I wrote yesterday about my take on why Victoria’s public sector teachers were taking unprecedented strike action. Today was the day, and I am so impressed with the amazing show of strength Australian Education Union (Victoria) demonstrated!

At 12:35 the police were ready – and the first nurses were on the scene (in red, on the stairs, just above the pedestrians)

Two of our fantastic staff members and ANF Job Rep Damien Hurrell and his kids (their mum’s a nurse, too!) down from Bendigo to support quality education in Victoria’s public schools

12:39 And across the street more nurses are coming, but I can’t greet them because I’m distracted…

…coming from the north end of Spring Street and chanting loudly, here come hundreds of Independent Education Union members who, though taking unprotected action, have left their Catholic schools to support their public sector colleagues

12:50 It’s all happening – as I turn away from the marching, chanting, purple-clad IEU teachers, here come yet more red-clad nurses and midwives!

While across the road are members of the Community and Public Sector Union – it’s 12:51 and we’re ready for the teachers!

And, right on cue, here they come!
The nurses and midwives hurry up the stairs of Parliament House to greet the teachers after their long march from Rod Laver Arena. In the foreground, dressed in orange, is teacher, comedian and MC Damian Callinan

IEU members also move in, to make room for the thousands of teachers marching on Parliament House

Teachers have a lot in common with nurses and midwives, but they don’t move as quickly as us – while waiting for them to meander up Collins Street I was irresistibly reminded of ANF (Vic. branch) Secretary Lisa Fitzpatrick’s reminders to walk out slowly, “not like a nurse” πŸ˜‰

But what they lacked in speed theyΒ  teachers more than made up for in numbers!

My vantage point was better than those in the crowd, but not a good as that of the Opposition politicians standing high on the steps of Parliament House…

This photo was taken by MP Jenny Mikakos (used with permission) and shows the scale of the crowd – at this point teachers were still turning into Collins Street from Swanson Street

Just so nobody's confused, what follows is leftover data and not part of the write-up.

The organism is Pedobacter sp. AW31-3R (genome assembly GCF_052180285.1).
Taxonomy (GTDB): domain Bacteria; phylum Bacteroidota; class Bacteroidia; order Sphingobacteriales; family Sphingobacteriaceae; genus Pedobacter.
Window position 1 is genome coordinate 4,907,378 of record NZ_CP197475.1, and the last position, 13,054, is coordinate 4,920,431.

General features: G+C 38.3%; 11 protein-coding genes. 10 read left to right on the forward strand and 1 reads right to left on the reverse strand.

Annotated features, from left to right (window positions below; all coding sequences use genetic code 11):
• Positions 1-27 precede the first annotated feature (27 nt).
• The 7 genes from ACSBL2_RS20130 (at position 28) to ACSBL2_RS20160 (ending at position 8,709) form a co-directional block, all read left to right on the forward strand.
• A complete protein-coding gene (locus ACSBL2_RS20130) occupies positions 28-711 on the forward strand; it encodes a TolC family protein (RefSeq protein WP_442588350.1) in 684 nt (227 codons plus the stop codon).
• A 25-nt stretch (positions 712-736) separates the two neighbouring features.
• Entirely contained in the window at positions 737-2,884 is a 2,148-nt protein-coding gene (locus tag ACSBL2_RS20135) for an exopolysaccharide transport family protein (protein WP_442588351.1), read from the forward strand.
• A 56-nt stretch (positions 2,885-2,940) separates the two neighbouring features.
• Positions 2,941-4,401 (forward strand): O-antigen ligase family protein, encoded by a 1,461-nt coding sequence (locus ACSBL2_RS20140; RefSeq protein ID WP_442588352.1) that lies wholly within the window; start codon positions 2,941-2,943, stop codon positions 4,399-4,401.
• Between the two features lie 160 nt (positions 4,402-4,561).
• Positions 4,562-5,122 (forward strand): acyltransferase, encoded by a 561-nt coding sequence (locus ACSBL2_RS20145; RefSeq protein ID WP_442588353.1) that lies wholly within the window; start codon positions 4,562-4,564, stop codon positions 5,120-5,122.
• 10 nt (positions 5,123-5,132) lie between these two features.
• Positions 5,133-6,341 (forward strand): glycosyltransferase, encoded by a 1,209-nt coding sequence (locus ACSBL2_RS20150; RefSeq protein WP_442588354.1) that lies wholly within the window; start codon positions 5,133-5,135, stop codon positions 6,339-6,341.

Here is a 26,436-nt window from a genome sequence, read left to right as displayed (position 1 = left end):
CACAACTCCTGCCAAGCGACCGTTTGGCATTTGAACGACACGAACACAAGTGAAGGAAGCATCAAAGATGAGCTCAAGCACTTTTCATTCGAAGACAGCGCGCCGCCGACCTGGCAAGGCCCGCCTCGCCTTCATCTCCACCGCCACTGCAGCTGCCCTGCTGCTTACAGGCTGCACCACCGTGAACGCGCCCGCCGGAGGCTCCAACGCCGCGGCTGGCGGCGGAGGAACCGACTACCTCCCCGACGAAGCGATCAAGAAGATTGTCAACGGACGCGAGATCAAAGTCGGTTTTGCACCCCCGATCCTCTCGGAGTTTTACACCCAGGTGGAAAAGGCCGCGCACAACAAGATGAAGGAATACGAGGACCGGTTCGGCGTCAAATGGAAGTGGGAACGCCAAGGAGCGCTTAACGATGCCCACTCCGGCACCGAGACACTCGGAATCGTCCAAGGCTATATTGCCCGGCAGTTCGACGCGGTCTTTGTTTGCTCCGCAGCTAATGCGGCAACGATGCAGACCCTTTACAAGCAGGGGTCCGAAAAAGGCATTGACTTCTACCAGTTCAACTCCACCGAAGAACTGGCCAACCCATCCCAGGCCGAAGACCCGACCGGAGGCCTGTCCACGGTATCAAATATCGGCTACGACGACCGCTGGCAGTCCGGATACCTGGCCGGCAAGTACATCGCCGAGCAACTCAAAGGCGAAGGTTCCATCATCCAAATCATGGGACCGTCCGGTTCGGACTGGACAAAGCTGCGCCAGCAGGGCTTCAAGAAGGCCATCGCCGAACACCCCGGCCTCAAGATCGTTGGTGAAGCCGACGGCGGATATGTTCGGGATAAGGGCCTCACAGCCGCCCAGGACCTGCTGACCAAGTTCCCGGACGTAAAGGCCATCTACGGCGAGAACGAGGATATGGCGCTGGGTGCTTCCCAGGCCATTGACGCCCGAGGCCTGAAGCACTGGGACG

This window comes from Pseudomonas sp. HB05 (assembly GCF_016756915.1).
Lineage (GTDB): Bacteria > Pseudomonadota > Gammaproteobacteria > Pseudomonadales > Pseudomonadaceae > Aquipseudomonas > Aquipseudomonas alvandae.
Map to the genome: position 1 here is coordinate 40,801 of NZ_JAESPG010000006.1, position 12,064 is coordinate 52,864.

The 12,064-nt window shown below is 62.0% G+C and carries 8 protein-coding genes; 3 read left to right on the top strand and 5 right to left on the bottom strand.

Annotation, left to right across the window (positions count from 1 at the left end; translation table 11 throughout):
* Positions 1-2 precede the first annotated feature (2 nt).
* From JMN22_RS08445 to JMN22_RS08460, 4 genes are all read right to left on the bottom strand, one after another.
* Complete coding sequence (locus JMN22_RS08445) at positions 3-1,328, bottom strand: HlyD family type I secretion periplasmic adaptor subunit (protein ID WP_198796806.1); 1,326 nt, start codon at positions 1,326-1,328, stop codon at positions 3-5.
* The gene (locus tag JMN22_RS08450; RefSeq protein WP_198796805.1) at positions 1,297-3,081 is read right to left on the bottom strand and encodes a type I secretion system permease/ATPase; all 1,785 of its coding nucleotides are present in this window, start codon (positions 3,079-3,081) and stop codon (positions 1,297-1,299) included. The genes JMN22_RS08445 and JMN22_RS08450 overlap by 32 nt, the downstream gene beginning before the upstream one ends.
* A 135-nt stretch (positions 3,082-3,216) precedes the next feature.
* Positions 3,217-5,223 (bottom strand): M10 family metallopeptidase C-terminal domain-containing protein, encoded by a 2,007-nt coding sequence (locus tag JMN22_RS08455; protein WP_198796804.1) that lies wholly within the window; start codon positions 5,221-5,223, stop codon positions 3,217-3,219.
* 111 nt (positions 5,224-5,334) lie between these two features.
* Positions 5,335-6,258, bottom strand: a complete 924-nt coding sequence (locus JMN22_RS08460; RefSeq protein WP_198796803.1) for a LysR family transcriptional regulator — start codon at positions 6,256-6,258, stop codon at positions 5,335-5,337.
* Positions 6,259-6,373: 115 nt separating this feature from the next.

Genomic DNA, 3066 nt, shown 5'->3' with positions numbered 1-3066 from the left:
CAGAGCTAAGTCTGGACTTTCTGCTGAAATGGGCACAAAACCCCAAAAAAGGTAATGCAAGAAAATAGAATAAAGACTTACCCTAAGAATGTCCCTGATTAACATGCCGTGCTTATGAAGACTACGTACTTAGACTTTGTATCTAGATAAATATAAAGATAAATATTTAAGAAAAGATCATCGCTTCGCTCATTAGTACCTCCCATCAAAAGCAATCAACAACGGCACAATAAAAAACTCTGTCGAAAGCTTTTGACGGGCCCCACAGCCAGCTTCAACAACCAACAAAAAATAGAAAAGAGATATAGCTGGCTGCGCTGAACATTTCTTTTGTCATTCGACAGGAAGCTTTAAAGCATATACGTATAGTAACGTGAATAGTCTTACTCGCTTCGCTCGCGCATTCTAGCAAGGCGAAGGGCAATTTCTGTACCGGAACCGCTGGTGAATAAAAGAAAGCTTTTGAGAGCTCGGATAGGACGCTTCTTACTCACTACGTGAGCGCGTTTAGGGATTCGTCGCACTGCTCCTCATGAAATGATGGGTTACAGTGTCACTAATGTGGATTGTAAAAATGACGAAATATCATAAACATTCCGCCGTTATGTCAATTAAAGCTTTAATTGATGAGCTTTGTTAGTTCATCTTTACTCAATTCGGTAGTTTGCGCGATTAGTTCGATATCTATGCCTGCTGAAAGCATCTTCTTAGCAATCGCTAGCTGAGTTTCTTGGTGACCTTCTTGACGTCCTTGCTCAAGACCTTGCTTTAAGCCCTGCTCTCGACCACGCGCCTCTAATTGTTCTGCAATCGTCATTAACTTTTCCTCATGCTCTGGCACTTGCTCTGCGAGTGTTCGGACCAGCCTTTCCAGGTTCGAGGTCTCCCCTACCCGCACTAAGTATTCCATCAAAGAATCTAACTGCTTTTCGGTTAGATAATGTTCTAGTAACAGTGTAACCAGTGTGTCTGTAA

Though the sky was overcast, no rain fell until it was all over – but the wind was gusty. So strong, in fact, that after several AEU marshalls were called on for crowd duty it took several nurses to hold the banners up

ANF (Vic. branch) Assistant Secretary Pip Carew shows her support by holding up a post of an enormous AEU banners after a member was almost blown over!

While the teachers squashed in as tightly as possible, I asked AEU (Victoria) President Mary Bluett if I could take a photo:

Here she is with her proud daughter, standing up together for the future of our state and the future of our state’s teachers (thanks to Daniel Cohen, who corrected my original designation of Ms Bluett as AEU State Secretary)

The speeches that followed were short and to the point, starting with:

Federal ACTU Secretary Dave Oliver: the casualisation of the education profession (where 18% of teachers and half of aides are on short-term contracts) is emblematic of a wide-spread and growing problem in Australia

I won’t post photos of the rest of the speakers, because they’re also the backs of heads. In distillation:
● Victorian Trades Hall Secretary Brian Boyd emphasised that the presence of so many other union members showed that we are none of us fighting alone – that’s right, Brian: touch one, touch all!
● Independent Education Union (Victoria/Tasmania) General Secretary Debra James spoke about the common fight teachers have, regardless of sector, and praised her members, whose overwhelming presence in solidarity was no protected action.
● Opposition Leader Daniel Andrews relayed for those who hadn’t heard it the Premier’s belief that the strike would achieve nothing – doing nothing, said Minister Andrews, is something the Premier knows all about. He went on to promise that he would listen and respond to the concerns of teachers – as at our Delegates conference, he was clear that he would not be making any promises about other outcomes.
● Australian Education Union (Victoria) President Mary Bluett, perhaps inspired by the sign below, or perhaps the inspiration for it, promised the crowd that they’d continue to fight, term after term.

The best sign I’ve seen in this or any campaign since the Kennett years πŸ™‚

She was interrupted by thousands of people spontaneous chanting One Term Ted – and that seems a fitting note on which to end: 815 days to go, Mr Baillieu.

I’d be delighted to have a source for this amazing photo of striking teachers at Rod Laver Arena today: it’s all over Twitter but uncredited